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1 percent adds up: Ojai Land Conservancy rakes in $43,000

By on March 16, 2016 in News, Wild About Ojai

Wild About Ojai was featured in a great article by Claudia Boyd-Barrett in the Ventura County Star: March 15th, 2016.

Web-Wild-About-Ojai-Logo-DonationsWhen you’re in charge of 2,000 acres of land and about 25 miles of trails, keeping up with all the maintenance and improvements is a time-consuming and costly job.

That’s why, in late 2014, the nonprofit Ojai Valley Land Conservancy launched a donation program called “1 Percent for Ojai.” Businesses participating in the program add 1 percent to their customers’ bills, which goes to support the land conservancy.

Now, over a year later, the program has raised $43,000 to help the conservancy care for the vast expanses of open space it manages for the public’s benefit. This month, the conservancy changed the name of the program to Wild About Ojai to better reflect the initiative’s ties to protecting wild land.

Brian Stark, the conservancy’s executive director, said the program has allowed the organization to take care of land purchased in the past without an endowment set aside for maintenance. The money has also been used to restore native habitat, improve public trails and install new signage, he said.

Early on, the program met with some resistance from people not wanting the extra charge on their bill, Stark acknowledged. However, customers have adjusted to the program and can opt out of paying the 1 percent if they prefer, he said.

“I think most of the community sees the great value it generates,” he said, noting that the initiative has become a source of pride among Ojai residents who feel strongly about safeguarding the open land that surrounds the town. “People came to understand the program, and now that we have projects going in the ground, we’re enjoying quite a bit of community support.”

Projects funded through Wild About Ojai include refurbishing the U.S. Forest Service’s Pratt Trailhead, updating signage on the Gridley Trail, constructing an all-weather trail to the pond at the Ojai Meadows Preserve and ongoing refurbishment of the Riverview Trailhead on Rice Road. The conservancy is also planning to build a new bridge across a storm drain on the Ojai Meadows Preserve.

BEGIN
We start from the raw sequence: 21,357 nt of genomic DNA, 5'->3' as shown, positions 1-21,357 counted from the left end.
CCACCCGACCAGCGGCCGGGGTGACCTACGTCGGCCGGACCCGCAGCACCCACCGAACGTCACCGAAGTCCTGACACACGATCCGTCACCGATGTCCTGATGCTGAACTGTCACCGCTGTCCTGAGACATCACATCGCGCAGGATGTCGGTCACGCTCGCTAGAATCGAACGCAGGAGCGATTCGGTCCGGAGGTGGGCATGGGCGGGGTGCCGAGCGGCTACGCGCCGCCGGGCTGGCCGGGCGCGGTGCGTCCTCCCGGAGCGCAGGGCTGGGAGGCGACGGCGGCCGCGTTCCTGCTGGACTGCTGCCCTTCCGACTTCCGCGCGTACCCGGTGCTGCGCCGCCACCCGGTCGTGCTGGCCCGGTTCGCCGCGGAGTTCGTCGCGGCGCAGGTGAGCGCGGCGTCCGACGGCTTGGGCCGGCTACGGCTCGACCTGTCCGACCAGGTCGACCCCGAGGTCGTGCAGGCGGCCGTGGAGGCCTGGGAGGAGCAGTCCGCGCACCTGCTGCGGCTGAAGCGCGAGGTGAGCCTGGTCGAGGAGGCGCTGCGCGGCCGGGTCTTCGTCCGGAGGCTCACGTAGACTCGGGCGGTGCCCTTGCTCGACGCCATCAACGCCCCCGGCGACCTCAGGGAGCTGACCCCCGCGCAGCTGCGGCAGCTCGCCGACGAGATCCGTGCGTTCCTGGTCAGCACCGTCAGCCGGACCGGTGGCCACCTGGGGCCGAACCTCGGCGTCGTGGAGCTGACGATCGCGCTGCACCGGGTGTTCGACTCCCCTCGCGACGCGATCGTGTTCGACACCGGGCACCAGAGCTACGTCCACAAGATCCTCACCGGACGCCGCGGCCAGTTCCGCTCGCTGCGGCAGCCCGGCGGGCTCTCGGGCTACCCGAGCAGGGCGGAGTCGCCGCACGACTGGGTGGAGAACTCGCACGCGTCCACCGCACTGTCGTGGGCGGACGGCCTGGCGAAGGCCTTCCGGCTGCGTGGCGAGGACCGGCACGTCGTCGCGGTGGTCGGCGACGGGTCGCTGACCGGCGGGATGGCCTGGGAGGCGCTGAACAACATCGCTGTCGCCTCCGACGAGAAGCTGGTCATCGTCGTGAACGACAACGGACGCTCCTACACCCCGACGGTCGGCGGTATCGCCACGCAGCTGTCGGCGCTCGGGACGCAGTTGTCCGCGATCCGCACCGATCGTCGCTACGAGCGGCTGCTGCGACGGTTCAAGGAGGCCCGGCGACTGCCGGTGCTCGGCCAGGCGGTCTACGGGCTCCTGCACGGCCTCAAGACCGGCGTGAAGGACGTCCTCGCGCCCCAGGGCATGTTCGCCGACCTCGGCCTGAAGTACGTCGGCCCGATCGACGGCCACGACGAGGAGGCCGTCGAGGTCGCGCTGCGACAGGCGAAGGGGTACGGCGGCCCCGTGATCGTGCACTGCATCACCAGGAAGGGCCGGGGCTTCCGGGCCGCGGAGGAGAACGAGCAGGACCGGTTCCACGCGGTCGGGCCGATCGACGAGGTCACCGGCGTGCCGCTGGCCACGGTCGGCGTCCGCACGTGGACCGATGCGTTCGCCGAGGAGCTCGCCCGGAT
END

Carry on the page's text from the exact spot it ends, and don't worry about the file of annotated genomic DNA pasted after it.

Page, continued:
Stark said money from the program represents about a third of the conservancy’s land management budget, some of which is restricted to certain uses. Wild About Ojai donations are more flexible, so they help the organization take care of broader land management needs, he explained.

“A lot of time we’ll purchase lands, but the lands we purchase aren’t always in pristine condition, so we spend a lot of effort trying to improve them,” he said. “We want people to come to our preserves and enjoy themselves and experience the magic of the outdoors. That’s what makes people care about conservation.”

Restaurants, service companies, a fitness studio and a real estate broker are among the businesses participating in the program.

Barbara McCarthy, owner of Bliss Frozen Yogurt on Ojai Avenue, said her store was the first to join the program. She said her customers are excited when they hear about it.

“I get lots of people that do the trails and they just love the idea,” she said. “It’s also personal. I enjoy the trails, and it’s nice to know that they’re being well taken care of through just a little bit.”

Chris Sutton, maker of Char Man Brand hot sauces, joined the program recently and donates 1 percent of his sales to the conservancy. He said some conservancy land that is now open to the public used to be privately owned and off limits when he was a kid growing up in Ojai.

“There’s all this land I think people take for granted,” he said. “Having it available (to the public) is a really cool thing.”

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